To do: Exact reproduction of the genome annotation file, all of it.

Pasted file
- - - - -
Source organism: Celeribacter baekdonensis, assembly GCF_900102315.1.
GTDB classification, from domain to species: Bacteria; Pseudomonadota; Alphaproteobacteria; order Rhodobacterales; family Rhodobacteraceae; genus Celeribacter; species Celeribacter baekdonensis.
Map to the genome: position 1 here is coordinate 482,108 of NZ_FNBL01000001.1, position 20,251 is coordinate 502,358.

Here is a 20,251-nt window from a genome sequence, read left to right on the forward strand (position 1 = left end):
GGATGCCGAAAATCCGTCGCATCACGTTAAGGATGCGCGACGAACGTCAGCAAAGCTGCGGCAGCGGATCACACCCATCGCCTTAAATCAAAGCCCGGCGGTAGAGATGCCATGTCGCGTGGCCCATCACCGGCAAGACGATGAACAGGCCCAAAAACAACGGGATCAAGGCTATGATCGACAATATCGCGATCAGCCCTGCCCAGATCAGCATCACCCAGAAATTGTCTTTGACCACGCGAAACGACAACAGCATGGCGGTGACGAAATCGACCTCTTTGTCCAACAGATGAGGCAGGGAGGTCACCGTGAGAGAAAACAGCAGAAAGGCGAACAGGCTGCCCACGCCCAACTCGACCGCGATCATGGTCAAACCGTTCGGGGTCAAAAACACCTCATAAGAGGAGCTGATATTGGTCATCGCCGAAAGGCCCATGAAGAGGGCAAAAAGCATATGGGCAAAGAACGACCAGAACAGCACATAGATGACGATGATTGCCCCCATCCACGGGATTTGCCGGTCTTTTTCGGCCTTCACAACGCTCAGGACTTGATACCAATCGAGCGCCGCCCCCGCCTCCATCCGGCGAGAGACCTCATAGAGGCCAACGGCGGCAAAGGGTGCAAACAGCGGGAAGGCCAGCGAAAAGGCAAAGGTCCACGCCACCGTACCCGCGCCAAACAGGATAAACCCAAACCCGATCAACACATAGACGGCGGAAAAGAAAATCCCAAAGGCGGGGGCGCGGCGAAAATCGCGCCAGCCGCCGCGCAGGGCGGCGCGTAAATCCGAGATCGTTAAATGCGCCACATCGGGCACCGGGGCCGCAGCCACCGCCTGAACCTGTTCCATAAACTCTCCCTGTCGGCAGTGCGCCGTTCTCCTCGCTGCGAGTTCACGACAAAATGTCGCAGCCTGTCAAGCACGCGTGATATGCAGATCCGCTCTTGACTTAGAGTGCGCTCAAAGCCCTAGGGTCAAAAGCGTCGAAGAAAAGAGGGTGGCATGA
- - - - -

Source organism: Celeribacter baekdonensis, assembly GCF_900102315.1.
GTDB classification, from domain to species: Bacteria; Pseudomonadota; Alphaproteobacteria; order Rhodobacterales; family Rhodobacteraceae; genus Celeribacter; species Celeribacter baekdonensis.
Map to the genome: position 1 here is coordinate 482,108 of NZ_FNBL01000001.1, position 20,251 is coordinate 502,358.

Here is a 20,251-nt window from a genome sequence, read left to right on the forward strand (position 1 = left end):
GGATGCCGAAAATCCGTCGCATCACGTTAAGGATGCGCGACGAACGTCAGCAAAGCTGCGGCAGCGGATCACACCCATCGCCTTAAATCAAAGCCCGGCGGTAGAGATGCCATGTCGCGTGGCCCATCACCGGCAAGACGATGAACAGGCCCAAAAACAACGGGATCAAGGCTATGATCGACAATATCGCGATCAGCCCTGCCCAGATCAGCATCACCCAGAAATTGTCTTTGACCACGCGAAACGACAACAGCATGGCGGTGACGAAATCGACCTCTTTGTCCAACAGATGAGGCAGGGAGGTCACCGTGAGAGAAAACAGCAGAAAGGCGAACAGGCTGCCCACGCCCAACTCGACCGCGATCATGGTCAAACCGTTCGGGGTCAAAAACACCTCATAAGAGGAGCTGATATTGGTCATCGCCGAAAGGCCCATGAAGAGGGCAAAAAGCATATGGGCAAAGAACGACCAGAACAGCACATAGATGACGATGATTGCCCCCATCCACGGGATTTGCCGGTCTTTTTCGGCCTTCACAACGCTCAGGACTTGATACCAATCGAGCGCCGCCCCCGCCTCCATCCGGCGAGAGACCTCATAGAGGCCAACGGCGGCAAAGGGTGCAAACAGCGGGAAGGCCAGCGAAAAGGCAAAGGTCCACGCCACCGTACCCGCGCCAAACAGGATAAACCCAAACCCGATCAACACATAGACGGCGGAAAAGAAAATCCCAAAGGCGGGGGCGCGGCGAAAATCGCGCCAGCCGCCGCGCAGGGCGGCGCGTAAATCCGAGATCGTTAAATGCGCCACATCGGGCACCGGGGCCGCAGCCACCGCCTGAACCTGTTCCATAAACTCTCCCTGTCGGCAGTGCGCCGTTCTCCTCGCTGCGAGTTCACGACAAAATGTCGCAGCCTGTCAAGCACGCGTGATATGCAGATCCGCTCTTGACTTAGAGTGCGCTCAAAGCCCTAGGGTCAAAAGCGTCGAAGAAAAGAGGGTGGCATGA